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Posts made in December, 2018

More Couples Should Consider Prenuptial Agreements

Posted by on Dec 21, 2018 in Divorce | 0 comments

We all know the story behind the prenuptial agreement. A very rich celebrity couple sign a prenuptial agreement despite claiming they plan to stay together forever. Six months later, they get divorced and somehow, they end up fighting things out in court despite the prenup.

For most of us, this story is full of assumptions about the prenuptial agreement. First, it only applies to the very rich. Second, it’s for flaky people who can’t stay married and never really have an intention to do so. Third, the prenuptial agreement is easily broken and really just leads to more legal headaches. And fourth, the prenup is really just a means of getting attention.

The thing is, all of these assumptions are wrong. The idea that the prenuptial agreement exists solely to help fuel the gossip magazine and reality TV market is ridiculous, when you think about it. The prenup wouldn’t exist if it is was so useless and made life so dramatic for everyone.

It’s time to disabuse ourselves of just what a prenuptial agreement is and what its purpose is. In fact, this agreement can make life a lot easier for many of us, and not just if we’re rich. With such a high percentage of marriages ending in divorce in America, more of us would benefit from the simple, straightforward process a prenuptial agreement allows. To make this a more popular option, though, we need to demystify it and focus more attention on the benefits instead of the negative assumptions.

With that in mind, we need to reestablish, first and foremost, what a prenuptial agreement is. According to Adams Law Firm in Houston, Texas, a prenup is nothing more than “a written agreement drawn up before the marriage. This document can be used to prevent disputes later down the line, should a divorce occur.”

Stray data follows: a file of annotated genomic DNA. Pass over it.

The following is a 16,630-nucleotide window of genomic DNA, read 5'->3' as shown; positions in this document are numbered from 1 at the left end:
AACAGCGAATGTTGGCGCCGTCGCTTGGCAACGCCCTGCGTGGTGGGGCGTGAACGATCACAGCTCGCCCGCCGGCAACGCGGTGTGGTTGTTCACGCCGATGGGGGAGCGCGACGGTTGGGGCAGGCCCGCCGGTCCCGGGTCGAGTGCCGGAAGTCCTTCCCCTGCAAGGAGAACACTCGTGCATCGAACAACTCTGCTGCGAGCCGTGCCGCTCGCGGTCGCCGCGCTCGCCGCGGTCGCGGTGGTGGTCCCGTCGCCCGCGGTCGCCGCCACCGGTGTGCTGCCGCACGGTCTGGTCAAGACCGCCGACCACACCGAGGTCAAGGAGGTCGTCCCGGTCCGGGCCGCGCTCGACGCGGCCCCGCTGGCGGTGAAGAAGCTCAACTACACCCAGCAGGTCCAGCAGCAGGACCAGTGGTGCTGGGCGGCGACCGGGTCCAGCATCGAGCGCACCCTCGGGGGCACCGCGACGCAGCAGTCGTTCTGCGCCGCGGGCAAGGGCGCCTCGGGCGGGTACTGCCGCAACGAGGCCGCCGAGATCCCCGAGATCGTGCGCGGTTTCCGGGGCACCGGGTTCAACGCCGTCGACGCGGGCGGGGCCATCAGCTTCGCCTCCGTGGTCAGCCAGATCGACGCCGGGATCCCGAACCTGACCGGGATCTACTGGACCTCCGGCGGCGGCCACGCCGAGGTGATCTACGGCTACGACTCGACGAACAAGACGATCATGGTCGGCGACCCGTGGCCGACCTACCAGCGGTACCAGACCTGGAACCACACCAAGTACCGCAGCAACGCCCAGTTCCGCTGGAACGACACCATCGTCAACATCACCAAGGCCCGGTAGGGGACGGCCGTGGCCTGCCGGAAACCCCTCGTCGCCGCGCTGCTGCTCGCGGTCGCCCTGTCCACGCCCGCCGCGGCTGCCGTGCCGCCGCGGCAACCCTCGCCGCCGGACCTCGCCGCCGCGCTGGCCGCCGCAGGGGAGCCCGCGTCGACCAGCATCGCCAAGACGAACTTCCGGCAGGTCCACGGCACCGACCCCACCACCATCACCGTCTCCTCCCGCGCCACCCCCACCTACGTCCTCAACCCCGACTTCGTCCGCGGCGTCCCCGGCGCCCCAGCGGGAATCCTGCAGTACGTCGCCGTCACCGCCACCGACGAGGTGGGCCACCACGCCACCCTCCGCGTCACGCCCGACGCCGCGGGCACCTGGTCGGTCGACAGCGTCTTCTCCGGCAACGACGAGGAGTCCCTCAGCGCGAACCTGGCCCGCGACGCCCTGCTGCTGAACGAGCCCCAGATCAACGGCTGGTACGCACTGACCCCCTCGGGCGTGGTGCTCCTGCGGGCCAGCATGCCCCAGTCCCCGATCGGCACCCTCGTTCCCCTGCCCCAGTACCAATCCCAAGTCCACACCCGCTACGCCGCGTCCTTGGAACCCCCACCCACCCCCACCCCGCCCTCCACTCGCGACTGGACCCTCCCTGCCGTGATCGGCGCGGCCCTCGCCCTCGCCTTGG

In other words, all a prenuptial agreement does is streamline a potential divorce if it should ever occur. There’s not a word in there about having millions in assets that need protection. So, the first assumption can be done away with. Anyone can have a prenuptial agreement, no matter how much they’re worth. It just avoids future arguments over property and assets.

The above definition also takes care of assumption number 3. Prenuptial agreements aren’t easy to fight. In fact, they almost always lead to a simpler, less expensive, shorter, and less stressful divorce. That obviously makes this a fairly worthwhile thing to consider, since we know about the high divorce rate, meaning this isn’t really about getting attention, it’s just good common sense.

That leaves the second assumption, that only flaky people who expect a divorce draw up a prenuptial agreement. Here’s the thing. We are always told to prepare for the worst-case scenario in every aspect of our lives – except marriage. We should have money saved in case of an accident or in case we suddenly lose our job. We should be prepared for bad luck and misfortune around every corner. Yet, somehow, we’re told not to prepare for that in our own love lives. Why should marriage be any different?

It’s time to move past this prejudice and do the smart thing before we jump into a marriage. It’s time to give the prenup a new reputation, so it can really do its job.

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